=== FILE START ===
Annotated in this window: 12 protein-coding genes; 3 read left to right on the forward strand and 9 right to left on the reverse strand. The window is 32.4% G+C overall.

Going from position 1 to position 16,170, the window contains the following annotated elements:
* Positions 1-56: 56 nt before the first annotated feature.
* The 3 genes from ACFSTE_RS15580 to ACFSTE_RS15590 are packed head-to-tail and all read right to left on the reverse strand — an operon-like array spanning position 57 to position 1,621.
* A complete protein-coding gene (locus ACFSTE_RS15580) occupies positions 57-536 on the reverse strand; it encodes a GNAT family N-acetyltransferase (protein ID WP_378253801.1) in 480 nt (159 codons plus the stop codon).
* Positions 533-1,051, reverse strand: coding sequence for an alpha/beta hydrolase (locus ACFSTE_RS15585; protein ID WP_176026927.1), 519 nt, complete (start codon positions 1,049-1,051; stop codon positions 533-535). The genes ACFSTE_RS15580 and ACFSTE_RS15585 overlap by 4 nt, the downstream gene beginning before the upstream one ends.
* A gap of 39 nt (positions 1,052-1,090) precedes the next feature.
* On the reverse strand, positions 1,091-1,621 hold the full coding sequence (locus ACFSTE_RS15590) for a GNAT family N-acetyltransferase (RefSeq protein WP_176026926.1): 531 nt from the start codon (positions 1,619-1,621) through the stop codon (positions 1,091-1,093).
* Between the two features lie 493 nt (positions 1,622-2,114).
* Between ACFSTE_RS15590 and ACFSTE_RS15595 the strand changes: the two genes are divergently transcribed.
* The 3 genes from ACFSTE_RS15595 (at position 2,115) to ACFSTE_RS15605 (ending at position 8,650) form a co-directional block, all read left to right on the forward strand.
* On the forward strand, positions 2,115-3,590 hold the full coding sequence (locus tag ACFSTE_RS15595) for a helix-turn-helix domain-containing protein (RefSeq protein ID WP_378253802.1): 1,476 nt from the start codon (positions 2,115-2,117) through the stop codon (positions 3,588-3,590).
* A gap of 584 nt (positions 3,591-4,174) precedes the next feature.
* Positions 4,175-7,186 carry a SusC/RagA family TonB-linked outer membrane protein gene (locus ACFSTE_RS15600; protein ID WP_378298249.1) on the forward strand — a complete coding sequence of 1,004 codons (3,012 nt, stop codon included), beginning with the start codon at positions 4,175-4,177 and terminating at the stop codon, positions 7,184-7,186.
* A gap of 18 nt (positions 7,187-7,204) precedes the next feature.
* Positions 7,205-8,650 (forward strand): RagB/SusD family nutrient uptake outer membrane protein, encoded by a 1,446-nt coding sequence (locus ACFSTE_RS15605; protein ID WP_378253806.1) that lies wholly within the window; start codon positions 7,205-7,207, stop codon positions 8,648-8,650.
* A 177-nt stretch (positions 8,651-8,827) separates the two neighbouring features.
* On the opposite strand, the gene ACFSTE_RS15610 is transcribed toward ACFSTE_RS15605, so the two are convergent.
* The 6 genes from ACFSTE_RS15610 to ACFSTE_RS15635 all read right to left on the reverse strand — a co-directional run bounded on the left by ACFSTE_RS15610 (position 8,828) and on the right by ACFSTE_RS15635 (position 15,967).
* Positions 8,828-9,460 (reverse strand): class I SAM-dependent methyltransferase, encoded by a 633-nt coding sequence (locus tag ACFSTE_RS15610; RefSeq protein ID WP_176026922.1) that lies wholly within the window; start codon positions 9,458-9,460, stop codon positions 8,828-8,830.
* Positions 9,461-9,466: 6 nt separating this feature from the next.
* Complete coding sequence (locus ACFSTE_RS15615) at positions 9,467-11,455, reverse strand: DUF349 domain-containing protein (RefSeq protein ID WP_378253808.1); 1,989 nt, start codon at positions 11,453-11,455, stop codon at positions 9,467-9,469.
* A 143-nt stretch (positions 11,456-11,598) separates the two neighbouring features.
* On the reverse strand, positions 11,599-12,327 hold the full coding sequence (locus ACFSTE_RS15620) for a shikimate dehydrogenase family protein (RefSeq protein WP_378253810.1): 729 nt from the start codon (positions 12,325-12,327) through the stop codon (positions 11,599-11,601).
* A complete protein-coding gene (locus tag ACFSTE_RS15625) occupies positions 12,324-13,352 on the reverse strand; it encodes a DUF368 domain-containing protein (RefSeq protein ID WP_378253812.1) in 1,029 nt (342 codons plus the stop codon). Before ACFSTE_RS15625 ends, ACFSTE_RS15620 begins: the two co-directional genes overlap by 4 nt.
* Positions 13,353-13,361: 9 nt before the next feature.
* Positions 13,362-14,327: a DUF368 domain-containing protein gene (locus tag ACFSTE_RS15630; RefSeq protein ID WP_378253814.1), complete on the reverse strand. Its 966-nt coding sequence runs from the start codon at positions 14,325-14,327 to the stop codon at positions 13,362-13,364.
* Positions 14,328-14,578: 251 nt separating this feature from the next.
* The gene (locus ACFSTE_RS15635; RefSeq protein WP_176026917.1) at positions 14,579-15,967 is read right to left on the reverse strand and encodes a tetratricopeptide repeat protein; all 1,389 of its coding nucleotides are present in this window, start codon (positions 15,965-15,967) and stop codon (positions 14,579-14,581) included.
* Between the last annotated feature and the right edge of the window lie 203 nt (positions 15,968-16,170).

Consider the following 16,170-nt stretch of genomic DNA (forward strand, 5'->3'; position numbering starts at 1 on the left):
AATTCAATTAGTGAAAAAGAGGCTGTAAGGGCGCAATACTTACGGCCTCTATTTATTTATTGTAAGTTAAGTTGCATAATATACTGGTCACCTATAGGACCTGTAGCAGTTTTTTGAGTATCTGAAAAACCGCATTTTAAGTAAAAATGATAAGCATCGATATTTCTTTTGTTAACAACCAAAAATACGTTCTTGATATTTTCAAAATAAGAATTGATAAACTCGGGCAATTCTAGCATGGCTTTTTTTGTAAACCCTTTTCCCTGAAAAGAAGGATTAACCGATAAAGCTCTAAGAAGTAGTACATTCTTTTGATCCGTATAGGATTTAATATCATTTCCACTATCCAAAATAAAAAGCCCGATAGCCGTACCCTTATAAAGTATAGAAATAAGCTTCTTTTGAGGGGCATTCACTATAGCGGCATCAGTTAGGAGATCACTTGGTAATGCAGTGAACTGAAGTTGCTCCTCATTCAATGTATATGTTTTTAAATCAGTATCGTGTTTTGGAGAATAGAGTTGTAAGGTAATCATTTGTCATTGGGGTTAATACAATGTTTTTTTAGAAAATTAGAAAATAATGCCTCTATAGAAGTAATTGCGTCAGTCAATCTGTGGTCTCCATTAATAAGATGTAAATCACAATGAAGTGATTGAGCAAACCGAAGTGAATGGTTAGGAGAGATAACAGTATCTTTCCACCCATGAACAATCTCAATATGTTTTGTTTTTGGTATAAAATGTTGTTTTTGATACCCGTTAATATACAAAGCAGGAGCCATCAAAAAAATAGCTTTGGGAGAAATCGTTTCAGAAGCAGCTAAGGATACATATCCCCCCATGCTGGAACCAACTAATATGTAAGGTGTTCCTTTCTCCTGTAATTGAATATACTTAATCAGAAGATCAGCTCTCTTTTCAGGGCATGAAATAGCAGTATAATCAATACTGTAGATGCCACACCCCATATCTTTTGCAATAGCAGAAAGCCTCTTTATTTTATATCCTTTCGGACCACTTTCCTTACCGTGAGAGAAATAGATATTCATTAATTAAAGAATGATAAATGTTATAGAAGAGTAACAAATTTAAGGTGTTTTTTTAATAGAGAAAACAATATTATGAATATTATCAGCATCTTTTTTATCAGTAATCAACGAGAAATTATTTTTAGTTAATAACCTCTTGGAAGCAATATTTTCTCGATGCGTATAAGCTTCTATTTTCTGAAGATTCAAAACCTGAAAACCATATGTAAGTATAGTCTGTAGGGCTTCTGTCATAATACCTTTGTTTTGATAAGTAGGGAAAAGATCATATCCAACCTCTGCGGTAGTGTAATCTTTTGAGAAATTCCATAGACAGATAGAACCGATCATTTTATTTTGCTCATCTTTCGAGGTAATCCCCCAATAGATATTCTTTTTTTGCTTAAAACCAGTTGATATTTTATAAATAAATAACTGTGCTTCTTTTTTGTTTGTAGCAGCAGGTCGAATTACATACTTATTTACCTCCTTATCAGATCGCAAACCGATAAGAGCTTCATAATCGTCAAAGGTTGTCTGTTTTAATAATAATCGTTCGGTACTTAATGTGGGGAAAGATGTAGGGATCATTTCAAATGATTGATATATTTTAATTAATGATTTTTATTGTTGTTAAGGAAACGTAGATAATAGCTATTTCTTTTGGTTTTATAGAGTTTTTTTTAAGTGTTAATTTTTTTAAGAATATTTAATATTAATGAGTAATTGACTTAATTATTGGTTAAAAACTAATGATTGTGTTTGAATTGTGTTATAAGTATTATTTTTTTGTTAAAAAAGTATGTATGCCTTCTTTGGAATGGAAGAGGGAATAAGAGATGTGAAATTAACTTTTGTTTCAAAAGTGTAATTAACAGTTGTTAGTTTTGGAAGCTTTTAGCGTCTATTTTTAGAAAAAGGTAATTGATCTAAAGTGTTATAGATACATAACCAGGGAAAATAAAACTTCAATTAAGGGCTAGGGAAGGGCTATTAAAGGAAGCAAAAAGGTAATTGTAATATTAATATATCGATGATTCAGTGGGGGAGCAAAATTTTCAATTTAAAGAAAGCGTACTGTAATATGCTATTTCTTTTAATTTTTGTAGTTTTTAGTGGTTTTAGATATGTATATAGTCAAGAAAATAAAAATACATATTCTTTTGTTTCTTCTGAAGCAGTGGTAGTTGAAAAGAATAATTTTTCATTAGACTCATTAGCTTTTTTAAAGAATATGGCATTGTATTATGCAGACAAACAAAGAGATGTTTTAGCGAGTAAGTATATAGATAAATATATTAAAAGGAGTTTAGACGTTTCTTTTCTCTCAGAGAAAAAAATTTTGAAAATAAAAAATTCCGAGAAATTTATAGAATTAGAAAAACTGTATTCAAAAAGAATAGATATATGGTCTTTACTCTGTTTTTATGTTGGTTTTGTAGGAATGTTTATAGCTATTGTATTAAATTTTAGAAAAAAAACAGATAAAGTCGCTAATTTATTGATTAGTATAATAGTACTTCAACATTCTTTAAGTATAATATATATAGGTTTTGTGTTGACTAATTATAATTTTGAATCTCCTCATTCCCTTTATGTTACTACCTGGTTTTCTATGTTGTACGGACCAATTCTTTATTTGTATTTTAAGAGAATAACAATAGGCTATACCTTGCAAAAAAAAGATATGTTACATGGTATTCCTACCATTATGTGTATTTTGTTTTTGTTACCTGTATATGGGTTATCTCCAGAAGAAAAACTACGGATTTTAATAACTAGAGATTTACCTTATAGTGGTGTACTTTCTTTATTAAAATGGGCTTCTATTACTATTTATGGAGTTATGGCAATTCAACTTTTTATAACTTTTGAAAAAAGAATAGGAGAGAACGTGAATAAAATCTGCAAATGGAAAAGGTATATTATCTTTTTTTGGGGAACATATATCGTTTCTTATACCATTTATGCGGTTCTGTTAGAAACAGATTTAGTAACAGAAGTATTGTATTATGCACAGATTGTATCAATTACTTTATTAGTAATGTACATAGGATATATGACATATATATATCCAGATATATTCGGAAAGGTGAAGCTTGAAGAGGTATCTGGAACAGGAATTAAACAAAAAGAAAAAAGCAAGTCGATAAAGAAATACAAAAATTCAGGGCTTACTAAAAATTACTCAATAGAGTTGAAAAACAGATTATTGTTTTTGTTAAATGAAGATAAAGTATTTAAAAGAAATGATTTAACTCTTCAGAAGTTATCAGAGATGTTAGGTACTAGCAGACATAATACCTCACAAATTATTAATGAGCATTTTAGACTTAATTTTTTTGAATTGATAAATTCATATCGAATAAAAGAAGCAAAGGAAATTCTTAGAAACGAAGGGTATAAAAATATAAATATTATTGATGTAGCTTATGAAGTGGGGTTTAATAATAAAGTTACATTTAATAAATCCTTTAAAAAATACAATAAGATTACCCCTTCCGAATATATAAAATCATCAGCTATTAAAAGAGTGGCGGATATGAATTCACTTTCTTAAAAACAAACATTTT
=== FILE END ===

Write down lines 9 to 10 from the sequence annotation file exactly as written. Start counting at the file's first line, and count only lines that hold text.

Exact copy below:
* Between the two features lie 493 nt (positions 1,622-2,114).
* Between ACFSTE_RS15590 and ACFSTE_RS15595 the strand changes: the two genes are divergently transcribed.